Cardinals offense doesn’t reflect the style Kingsbury displayed in college
TEMPE, Ariz. – The Arizona Cardinals’ decision to hire Kliff Kingsbury as coach was intended to buck tradition-driven NFL trends. While the 40-year-old Kingsbury was far from unqualified, with 11 years of college coaching experience on his résumé, his qualifications stemmed more from his unique coaching style than the final outcomes of games.
Even the staunchest Kingsbury supporters expressed concern over his 35-40 record as a college coach, including a 5-7 finish in his final season at Texas Tech. Still, Kingsbury’s high-scoring Red Raiders offenses were intriguing.
The 2019 season is just two games old, but Kingsbury hasn’t looked anything like that intriguing college coach who threw the ball all over the yard. He has been one of the league’s most conservative coaches, especially in red-zone opportunities. In a 23-17 loss to the Baltimore Ravens on Sunday, the Cardinals became the first team since the NFL moved the goalposts back in 1974 to kick three field goals inside the 5-yard line while trailing in the game.
When pressed for an explanation, Kingsbury was vague, reiterating that he did not consider going for it on any of the three, fourth-and-goal opportunities, which came with the Cardinals trailing by seven, seven and 11 points respectively.
“We have a system and analytics involved, and all sorts of things that we go through,” Kingsbury said at Monday’s press conference. “You’re always going to, after the game, think about different situations, but at those points in the game, that was the decision I made.”
Analytics have been an early focus of the Kingsbury tenure. This offseason, the Cardinals became one of a handful of NFL teams to employ a coach whose primary focus is to provide mid-game, data-driven analysis of key decisions. The Cardinals have never named that coach publicly, but Charlie Adkins is listed on the team’s website as coordinator of analytics and research.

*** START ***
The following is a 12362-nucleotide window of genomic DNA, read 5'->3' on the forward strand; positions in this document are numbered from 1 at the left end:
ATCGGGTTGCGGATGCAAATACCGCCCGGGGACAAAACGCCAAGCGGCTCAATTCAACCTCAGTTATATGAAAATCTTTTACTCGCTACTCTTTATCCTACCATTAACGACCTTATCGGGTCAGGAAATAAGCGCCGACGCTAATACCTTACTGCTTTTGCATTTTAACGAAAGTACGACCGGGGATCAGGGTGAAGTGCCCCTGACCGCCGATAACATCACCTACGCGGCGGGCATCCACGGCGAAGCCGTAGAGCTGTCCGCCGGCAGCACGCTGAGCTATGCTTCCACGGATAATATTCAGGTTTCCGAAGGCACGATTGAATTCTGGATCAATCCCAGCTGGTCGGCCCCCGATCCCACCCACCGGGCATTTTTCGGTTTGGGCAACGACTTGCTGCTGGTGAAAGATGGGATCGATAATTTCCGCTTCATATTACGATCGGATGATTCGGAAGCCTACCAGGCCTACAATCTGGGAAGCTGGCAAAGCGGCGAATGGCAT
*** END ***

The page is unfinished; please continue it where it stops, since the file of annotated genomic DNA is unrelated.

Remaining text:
While Kingsbury has made it clear that the final decision remains his own, he has also shown an affinity for new-age thinking, especially near the goal line. While the first-year coach insists that most of his decisions simply stem from that week’s matchup, through two weeks, Murray leads the league in passes inside the 10 with nine, and he has thrown the third-most passes (16) in the red zone, per profootballreference.com.
“We’re going to make those decisions based on what we think is the best for our team in that moment,” Kingsbury said. “In the first two weeks, (we’ve faced) very good front sevens and we felt like we had a chance to hit some things in the passing game. Unfortunately, we didn’t, but like I said that was the decision we made.”
The Cardinals know they have to be better near the goal line. Those lost points factored heavily in the first defeat of the season.
“We have to execute better,” Cardinals wide receiver Christian Kirk said following Sunday’s defeat. “The red zone is tough. The field obviously shortens, and so does your playbook. We just have to be better down there.”
Even with the lack of point production this season, confidence remains high internally that this offense can match its lofty preseason expectations. Both Kingsbury and rookie quarterback Kyler Murray are still acclimating to life in professional football, with Kingsbury admitting Monday that there are some things in the NFL that you just “can’t get away with.” With the winless Carolina Panthers coming to Arizona this week, the Cardinals hope to apply those lessons.
“I know we’re heading in the right direction,” guard Justin Pugh said Sunday. “You get a feeling and a sense that this team is explosive and can make plays. We’ve got to keep building, keep getting better, keep sticking together and we’re going to be a fun team to watch this year.”Array